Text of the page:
But WWII told a different story. Major league baseball was short of manpower during those war years, and Chapman made it back to the majors in 1944 with Brooklyn—as a pitcher. As a hitter, he went 14 for 38, .368, and drove in 11 runs. As a pitcher, he was a more than respectable 5-3, 3.40, ERA+ 105 in 11 games, 9 of them starts.

In 1945, Chapman started out with Brooklyn, but then went to the Phillies. As a hitter, he was 19 for 73, .260, with 7 RBI. He was 3-3, 5.79 on the mound, ERA+ 66, in 13 games, 7 of them starts.

He got into one game in 1946 for the Phils, going 0 for 1 while giving up no runs in an inning and a third.

His career pitching line was 16 starts and 9 relief appearances, 25 games, 8-6, 4.39, ERA+ 84.

His offensive line was .302, 287 steals (15 of home), 1958 hits. Member of one WS Championship in 1932. He was a 4x All-Star and a 4x SB champ. His 162 g. average was .302-8-92 with 27 steals and an OPS+ of 114. Solid.  During the period from 1926 to 1943, he stole more bases than any other player.

While still playing, he became the Phils’ manager for the second half of 1945, and he went 28-57 as they finished last.

In 1946 the Phils went 69-85. It was an awful record, but the Phils didn’t finish last. In fact, they finished fifth.

Then came 1947 and that awful display at Ebbets Field when he berated Robinson, and instructed his pitchers, (Wikipedia) whenever they had a 3-0 count against Robinson, to bean him rather than walk him. The backlash against Chapman was so severe that he was asked to pose in a photograph with Robinson as a conciliatory gesture when the two teams next met in Philadelphia in May. This incident prompted Robinson’s teammate Dixie Walker (and Walker, as his nickname would suggest, was against the Robinson signing) to comment, “I never thought I’d see old Ben eat shit like that.” Perhaps fittingly, Chapman’s Phils finished last that year with a record of 62-92 (they would win the NL pennant three years later with the 1950 “Whiz Kids” team, but by then, Chapman was gone).  After starting out 37-42 in 1948, Chapman was fired with the Phillies in sixth place. He never managed in the majors again.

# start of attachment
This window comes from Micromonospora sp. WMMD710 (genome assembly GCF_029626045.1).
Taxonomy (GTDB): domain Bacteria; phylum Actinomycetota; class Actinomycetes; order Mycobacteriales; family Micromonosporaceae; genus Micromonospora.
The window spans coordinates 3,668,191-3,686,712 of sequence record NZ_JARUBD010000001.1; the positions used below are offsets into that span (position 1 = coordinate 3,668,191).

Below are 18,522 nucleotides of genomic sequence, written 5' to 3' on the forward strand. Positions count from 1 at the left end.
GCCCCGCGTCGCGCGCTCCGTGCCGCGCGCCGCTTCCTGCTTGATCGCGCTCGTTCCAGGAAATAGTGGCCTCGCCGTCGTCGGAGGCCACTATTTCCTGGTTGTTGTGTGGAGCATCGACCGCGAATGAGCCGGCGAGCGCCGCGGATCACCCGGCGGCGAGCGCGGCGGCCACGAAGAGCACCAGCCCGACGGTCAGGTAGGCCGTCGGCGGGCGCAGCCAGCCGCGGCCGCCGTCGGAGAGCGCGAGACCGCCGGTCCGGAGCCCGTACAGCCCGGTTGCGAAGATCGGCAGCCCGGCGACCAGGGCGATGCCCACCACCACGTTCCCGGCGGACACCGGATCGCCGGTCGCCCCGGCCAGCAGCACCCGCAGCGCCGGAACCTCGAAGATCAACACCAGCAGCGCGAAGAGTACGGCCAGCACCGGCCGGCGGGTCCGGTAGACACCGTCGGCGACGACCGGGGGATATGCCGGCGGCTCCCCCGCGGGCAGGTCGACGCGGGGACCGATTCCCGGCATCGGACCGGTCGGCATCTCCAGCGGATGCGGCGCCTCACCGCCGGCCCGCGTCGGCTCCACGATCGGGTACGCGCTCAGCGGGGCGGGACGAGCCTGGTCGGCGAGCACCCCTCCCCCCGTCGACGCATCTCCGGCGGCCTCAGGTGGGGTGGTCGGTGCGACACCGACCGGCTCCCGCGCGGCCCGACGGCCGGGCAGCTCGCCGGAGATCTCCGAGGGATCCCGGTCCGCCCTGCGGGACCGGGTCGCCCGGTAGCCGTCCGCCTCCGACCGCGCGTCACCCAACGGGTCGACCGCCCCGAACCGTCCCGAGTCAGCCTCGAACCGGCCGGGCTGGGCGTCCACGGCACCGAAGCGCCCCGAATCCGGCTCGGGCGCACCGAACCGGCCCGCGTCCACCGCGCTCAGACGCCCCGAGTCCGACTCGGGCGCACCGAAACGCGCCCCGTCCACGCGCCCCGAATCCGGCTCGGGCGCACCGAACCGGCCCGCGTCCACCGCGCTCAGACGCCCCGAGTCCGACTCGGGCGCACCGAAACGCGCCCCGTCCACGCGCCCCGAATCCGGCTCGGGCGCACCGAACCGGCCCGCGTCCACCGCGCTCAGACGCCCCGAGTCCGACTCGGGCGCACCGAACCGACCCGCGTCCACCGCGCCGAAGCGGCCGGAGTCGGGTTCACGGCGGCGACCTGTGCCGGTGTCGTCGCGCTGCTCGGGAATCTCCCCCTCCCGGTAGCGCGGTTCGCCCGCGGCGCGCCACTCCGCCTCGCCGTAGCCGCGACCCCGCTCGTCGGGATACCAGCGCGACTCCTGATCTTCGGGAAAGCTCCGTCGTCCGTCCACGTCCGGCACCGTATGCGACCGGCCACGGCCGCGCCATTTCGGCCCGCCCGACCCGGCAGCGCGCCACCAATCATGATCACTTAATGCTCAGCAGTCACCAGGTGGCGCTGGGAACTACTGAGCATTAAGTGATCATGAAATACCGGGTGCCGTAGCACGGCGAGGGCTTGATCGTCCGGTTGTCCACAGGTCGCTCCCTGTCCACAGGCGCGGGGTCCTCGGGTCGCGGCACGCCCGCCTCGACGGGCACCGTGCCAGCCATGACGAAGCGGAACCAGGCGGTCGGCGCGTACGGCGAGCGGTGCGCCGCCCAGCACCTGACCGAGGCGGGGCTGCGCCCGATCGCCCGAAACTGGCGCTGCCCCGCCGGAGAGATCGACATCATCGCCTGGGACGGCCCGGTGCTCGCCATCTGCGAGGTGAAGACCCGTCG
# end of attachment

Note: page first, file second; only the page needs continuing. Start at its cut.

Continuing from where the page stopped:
Chapman was a coach for the 1952 Cincinnati Reds, but other than that, wasn’t associated with the majors after 1948.

In 1993, aged 84, he died of a heart attack in Hoover, AL.

It’s too bad he was such a jerk because he was a fine ball player. Unfortunately, his legacy will always be clouded by his actions as a person.

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5 Responses to Not So Classic Yankees: Ben Chapman

  1. Michael R. says:

    Great article. Thanks.

  2. LHS says:

    You failed to mention that Chapman refused to shake Jackie Robinson's hand for the photo. Instead, he insisted on keeping his hands on the bat. Chapman wasn't just a jerk; he was a racist jerk.

  3. Mike Sommer says:

    You can see it in the picture and also in the movie, thus the lack of the mention. In the movie, it's Robinson who suggests the bat so the two "wouldn't touch skin."

  4. LHS says:

    Mike, I think you missed the point.

    "You can see it in the picture and also in the movie, thus the lack of the mention." I said that Chapman refused to shake Robinson's hand. You can't see that (the refusal) in the picture.

    As far as it "being in the movie," I am not concerned with what is in the movie, I am talking about what actually happened. Chapman is the one who didn't want to shake hands.

  5. Mike Sommer says:

    True, he didn't want anything to do with it. One can figure that out. Thus the comment by Dixie Walker later in the story. Hope you enjoyed the rest of the article.